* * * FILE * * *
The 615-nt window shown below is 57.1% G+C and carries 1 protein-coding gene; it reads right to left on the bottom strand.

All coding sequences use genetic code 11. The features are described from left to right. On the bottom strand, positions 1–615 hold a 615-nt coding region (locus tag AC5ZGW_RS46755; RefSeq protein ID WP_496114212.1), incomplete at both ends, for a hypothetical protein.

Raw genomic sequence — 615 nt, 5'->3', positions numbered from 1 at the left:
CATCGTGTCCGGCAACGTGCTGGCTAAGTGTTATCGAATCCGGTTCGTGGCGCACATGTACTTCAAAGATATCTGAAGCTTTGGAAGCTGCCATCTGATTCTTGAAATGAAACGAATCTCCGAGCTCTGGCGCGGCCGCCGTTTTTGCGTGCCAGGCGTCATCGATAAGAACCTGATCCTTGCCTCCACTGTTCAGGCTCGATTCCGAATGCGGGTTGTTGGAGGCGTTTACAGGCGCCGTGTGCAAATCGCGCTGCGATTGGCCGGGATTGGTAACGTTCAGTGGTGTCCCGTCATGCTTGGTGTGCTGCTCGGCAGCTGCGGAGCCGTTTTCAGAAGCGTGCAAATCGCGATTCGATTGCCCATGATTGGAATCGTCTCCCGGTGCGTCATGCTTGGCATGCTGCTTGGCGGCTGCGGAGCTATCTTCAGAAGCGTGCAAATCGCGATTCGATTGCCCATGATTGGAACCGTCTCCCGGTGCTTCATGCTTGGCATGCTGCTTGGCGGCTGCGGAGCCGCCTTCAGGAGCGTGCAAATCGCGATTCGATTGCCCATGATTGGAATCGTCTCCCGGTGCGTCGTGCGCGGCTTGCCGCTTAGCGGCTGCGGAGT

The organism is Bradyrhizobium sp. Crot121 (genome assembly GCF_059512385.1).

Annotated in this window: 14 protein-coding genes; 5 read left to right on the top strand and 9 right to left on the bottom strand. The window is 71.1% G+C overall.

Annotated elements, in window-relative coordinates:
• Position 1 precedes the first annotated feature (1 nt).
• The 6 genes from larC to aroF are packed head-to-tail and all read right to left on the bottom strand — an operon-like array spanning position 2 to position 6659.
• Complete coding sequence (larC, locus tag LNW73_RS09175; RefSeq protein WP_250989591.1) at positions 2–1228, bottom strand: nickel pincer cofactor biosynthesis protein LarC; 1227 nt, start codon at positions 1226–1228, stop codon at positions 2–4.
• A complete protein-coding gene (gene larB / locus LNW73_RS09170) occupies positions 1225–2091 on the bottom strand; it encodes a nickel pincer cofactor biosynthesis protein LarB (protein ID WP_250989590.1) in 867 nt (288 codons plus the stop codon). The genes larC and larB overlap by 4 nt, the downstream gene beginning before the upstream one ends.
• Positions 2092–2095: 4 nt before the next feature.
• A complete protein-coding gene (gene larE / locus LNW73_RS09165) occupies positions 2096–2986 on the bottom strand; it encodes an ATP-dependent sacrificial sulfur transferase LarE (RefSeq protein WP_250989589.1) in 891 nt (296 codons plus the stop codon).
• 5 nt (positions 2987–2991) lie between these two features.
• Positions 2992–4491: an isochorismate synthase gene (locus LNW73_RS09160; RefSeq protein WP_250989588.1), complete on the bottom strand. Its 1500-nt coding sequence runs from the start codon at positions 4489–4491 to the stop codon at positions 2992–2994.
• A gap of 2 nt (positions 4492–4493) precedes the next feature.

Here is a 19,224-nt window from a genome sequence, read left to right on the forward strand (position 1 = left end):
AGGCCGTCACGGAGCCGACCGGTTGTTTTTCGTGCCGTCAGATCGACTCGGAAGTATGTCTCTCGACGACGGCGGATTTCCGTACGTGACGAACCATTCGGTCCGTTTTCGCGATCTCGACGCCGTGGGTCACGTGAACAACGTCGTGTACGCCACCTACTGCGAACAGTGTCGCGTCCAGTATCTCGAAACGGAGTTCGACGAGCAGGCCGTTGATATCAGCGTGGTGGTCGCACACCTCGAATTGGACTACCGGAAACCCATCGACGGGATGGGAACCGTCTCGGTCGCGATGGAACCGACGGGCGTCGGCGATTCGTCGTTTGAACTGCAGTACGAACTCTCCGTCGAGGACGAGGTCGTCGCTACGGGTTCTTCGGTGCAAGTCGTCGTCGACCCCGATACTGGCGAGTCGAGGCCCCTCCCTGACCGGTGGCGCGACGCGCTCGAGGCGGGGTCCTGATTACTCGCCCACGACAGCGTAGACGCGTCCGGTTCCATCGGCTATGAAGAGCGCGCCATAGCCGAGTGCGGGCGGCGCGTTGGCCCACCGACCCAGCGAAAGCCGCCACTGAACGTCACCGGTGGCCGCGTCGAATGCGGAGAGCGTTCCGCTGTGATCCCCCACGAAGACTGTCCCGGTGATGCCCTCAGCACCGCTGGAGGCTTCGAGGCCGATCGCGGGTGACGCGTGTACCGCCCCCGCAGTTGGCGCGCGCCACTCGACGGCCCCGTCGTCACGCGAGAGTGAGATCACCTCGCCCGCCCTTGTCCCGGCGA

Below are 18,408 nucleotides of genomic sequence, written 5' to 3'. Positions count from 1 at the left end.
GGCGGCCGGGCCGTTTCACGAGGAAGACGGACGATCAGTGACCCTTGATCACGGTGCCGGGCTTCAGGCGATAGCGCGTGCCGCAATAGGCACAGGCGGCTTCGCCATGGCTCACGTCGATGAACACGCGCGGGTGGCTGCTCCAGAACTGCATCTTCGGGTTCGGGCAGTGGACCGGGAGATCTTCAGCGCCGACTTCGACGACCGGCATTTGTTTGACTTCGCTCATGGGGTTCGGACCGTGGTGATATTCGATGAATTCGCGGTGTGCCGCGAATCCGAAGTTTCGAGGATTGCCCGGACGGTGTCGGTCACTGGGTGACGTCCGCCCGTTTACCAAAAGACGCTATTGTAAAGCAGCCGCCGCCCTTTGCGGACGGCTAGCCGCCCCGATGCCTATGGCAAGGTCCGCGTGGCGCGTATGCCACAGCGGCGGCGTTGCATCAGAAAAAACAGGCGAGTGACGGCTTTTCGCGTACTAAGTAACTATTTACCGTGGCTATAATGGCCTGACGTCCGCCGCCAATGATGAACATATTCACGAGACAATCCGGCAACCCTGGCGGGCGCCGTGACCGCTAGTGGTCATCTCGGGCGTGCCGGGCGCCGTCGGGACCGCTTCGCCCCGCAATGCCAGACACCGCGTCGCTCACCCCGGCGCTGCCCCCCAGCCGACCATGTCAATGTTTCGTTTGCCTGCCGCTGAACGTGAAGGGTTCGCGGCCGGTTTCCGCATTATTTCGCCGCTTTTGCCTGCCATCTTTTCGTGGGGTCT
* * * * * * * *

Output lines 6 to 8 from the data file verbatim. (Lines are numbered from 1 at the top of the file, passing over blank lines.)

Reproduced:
Annotated in this window: 14 protein-coding genes; 5 read left to right on the top strand and 9 right to left on the bottom strand. The window is 71.1% G+C overall.

Annotated elements, in window-relative coordinates:
• Position 1 precedes the first annotated feature (1 nt).